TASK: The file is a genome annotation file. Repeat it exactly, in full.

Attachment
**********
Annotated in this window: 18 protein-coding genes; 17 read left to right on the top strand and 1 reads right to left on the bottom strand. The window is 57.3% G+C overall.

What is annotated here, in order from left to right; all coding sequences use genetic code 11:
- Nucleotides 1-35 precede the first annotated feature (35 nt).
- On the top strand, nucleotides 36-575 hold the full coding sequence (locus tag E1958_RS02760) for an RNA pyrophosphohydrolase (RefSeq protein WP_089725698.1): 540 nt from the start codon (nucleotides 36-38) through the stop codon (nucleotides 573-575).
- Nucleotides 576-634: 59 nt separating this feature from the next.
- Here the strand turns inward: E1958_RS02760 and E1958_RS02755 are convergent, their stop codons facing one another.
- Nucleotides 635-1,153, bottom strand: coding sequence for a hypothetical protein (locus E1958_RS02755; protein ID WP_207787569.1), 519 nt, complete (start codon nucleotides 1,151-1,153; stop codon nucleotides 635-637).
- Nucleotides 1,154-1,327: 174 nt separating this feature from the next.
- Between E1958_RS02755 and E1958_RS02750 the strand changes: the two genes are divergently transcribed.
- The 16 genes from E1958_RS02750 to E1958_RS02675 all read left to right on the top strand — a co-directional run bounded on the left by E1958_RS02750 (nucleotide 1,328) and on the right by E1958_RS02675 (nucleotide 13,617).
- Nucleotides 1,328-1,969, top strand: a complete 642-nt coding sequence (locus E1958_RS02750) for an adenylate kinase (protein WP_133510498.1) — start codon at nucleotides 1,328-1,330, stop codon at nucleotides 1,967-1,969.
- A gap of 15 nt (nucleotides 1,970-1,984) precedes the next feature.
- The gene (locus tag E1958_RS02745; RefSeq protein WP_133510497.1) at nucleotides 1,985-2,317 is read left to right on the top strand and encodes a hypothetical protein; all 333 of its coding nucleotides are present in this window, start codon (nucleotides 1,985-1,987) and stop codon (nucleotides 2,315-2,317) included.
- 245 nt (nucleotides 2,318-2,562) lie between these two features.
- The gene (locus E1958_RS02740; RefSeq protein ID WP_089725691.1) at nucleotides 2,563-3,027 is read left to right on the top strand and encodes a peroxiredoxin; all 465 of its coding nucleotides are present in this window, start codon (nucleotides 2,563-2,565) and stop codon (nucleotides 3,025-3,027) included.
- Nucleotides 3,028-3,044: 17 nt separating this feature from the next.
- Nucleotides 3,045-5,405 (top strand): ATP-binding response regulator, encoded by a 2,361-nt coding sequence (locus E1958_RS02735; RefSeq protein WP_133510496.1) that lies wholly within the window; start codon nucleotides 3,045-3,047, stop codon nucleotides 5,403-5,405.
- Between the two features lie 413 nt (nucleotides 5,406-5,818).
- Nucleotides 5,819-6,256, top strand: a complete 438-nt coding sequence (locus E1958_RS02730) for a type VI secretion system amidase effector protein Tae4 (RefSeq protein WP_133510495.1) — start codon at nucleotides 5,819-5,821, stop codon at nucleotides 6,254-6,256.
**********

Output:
Annotated in this window: 18 protein-coding genes; 17 read left to right on the top strand and 1 reads right to left on the bottom strand. The window is 57.3% G+C overall.

What is annotated here, in order from left to right; all coding sequences use genetic code 11:
- Nucleotides 1-35 precede the first annotated feature (35 nt).
- On the top strand, nucleotides 36-575 hold the full coding sequence (locus tag E1958_RS02760) for an RNA pyrophosphohydrolase (RefSeq protein WP_089725698.1): 540 nt from the start codon (nucleotides 36-38) through the stop codon (nucleotides 573-575).
- Nucleotides 576-634: 59 nt separating this feature from the next.
- Here the strand turns inward: E1958_RS02760 and E1958_RS02755 are convergent, their stop codons facing one another.
- Nucleotides 635-1,153, bottom strand: coding sequence for a hypothetical protein (locus E1958_RS02755; protein ID WP_207787569.1), 519 nt, complete (start codon nucleotides 1,151-1,153; stop codon nucleotides 635-637).
- Nucleotides 1,154-1,327: 174 nt separating this feature from the next.
- Between E1958_RS02755 and E1958_RS02750 the strand changes: the two genes are divergently transcribed.
- The 16 genes from E1958_RS02750 to E1958_RS02675 all read left to right on the top strand — a co-directional run bounded on the left by E1958_RS02750 (nucleotide 1,328) and on the right by E1958_RS02675 (nucleotide 13,617).
- Nucleotides 1,328-1,969, top strand: a complete 642-nt coding sequence (locus E1958_RS02750) for an adenylate kinase (protein WP_133510498.1) — start codon at nucleotides 1,328-1,330, stop codon at nucleotides 1,967-1,969.
- A gap of 15 nt (nucleotides 1,970-1,984) precedes the next feature.
- The gene (locus tag E1958_RS02745; RefSeq protein WP_133510497.1) at nucleotides 1,985-2,317 is read left to right on the top strand and encodes a hypothetical protein; all 333 of its coding nucleotides are present in this window, start codon (nucleotides 1,985-1,987) and stop codon (nucleotides 2,315-2,317) included.
- 245 nt (nucleotides 2,318-2,562) lie between these two features.
- The gene (locus E1958_RS02740; RefSeq protein ID WP_089725691.1) at nucleotides 2,563-3,027 is read left to right on the top strand and encodes a peroxiredoxin; all 465 of its coding nucleotides are present in this window, start codon (nucleotides 2,563-2,565) and stop codon (nucleotides 3,025-3,027) included.
- Nucleotides 3,028-3,044: 17 nt separating this feature from the next.
- Nucleotides 3,045-5,405 (top strand): ATP-binding response regulator, encoded by a 2,361-nt coding sequence (locus E1958_RS02735; RefSeq protein WP_133510496.1) that lies wholly within the window; start codon nucleotides 3,045-3,047, stop codon nucleotides 5,403-5,405.
- Between the two features lie 413 nt (nucleotides 5,406-5,818).
- Nucleotides 5,819-6,256, top strand: a complete 438-nt coding sequence (locus E1958_RS02730) for a type VI secretion system amidase effector protein Tae4 (RefSeq protein WP_133510495.1) — start codon at nucleotides 5,819-5,821, stop codon at nucleotides 6,254-6,256.